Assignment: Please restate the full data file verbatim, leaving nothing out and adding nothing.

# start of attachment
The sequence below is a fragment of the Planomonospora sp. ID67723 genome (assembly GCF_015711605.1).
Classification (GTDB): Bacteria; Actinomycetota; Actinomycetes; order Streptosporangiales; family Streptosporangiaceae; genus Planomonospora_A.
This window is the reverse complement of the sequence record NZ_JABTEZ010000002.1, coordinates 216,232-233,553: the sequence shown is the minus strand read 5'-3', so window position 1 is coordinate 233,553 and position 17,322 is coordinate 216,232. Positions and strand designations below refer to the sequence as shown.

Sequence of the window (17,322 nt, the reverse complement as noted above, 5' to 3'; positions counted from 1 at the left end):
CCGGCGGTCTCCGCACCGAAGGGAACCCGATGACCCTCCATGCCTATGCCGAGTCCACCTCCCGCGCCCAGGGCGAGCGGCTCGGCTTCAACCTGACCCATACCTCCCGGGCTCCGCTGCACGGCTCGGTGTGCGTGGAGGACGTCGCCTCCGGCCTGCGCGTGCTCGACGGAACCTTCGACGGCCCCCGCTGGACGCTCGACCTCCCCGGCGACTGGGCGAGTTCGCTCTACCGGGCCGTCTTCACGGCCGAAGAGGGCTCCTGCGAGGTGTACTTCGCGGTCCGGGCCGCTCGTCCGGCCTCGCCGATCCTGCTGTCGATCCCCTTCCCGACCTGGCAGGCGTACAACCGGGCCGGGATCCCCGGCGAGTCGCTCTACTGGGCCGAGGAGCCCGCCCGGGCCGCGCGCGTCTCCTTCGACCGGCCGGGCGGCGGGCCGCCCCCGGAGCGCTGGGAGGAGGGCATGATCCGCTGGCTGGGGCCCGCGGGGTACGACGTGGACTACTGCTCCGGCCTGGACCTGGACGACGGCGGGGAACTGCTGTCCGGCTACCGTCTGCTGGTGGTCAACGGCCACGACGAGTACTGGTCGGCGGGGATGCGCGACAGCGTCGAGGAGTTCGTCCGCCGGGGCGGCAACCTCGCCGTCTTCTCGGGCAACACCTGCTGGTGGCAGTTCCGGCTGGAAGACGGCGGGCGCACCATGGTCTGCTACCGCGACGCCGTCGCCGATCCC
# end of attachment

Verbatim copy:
The sequence below is a fragment of the Planomonospora sp. ID67723 genome (assembly GCF_015711605.1).
Classification (GTDB): Bacteria; Actinomycetota; Actinomycetes; order Streptosporangiales; family Streptosporangiaceae; genus Planomonospora_A.
This window is the reverse complement of the sequence record NZ_JABTEZ010000002.1, coordinates 216,232-233,553: the sequence shown is the minus strand read 5'-3', so window position 1 is coordinate 233,553 and position 17,322 is coordinate 216,232. Positions and strand designations below refer to the sequence as shown.

Sequence of the window (17,322 nt, the reverse complement as noted above, 5' to 3'; positions counted from 1 at the left end):
CCGGCGGTCTCCGCACCGAAGGGAACCCGATGACCCTCCATGCCTATGCCGAGTCCACCTCCCGCGCCCAGGGCGAGCGGCTCGGCTTCAACCTGACCCATACCTCCCGGGCTCCGCTGCACGGCTCGGTGTGCGTGGAGGACGTCGCCTCCGGCCTGCGCGTGCTCGACGGAACCTTCGACGGCCCCCGCTGGACGCTCGACCTCCCCGGCGACTGGGCGAGTTCGCTCTACCGGGCCGTCTTCACGGCCGAAGAGGGCTCCTGCGAGGTGTACTTCGCGGTCCGGGCCGCTCGTCCGGCCTCGCCGATCCTGCTGTCGATCCCCTTCCCGACCTGGCAGGCGTACAACCGGGCCGGGATCCCCGGCGAGTCGCTCTACTGGGCCGAGGAGCCCGCCCGGGCCGCGCGCGTCTCCTTCGACCGGCCGGGCGGCGGGCCGCCCCCGGAGCGCTGGGAGGAGGGCATGATCCGCTGGCTGGGGCCCGCGGGGTACGACGTGGACTACTGCTCCGGCCTGGACCTGGACGACGGCGGGGAACTGCTGTCCGGCTACCGTCTGCTGGTGGTCAACGGCCACGACGAGTACTGGTCGGCGGGGATGCGCGACAGCGTCGAGGAGTTCGTCCGCCGGGGCGGCAACCTCGCCGTCTTCTCGGGCAACACCTGCTGGTGGCAGTTCCGGCTGGAAGACGGCGGGCGCACCATGGTCTGCTACCGCGACGCCGTCGCCGATCCC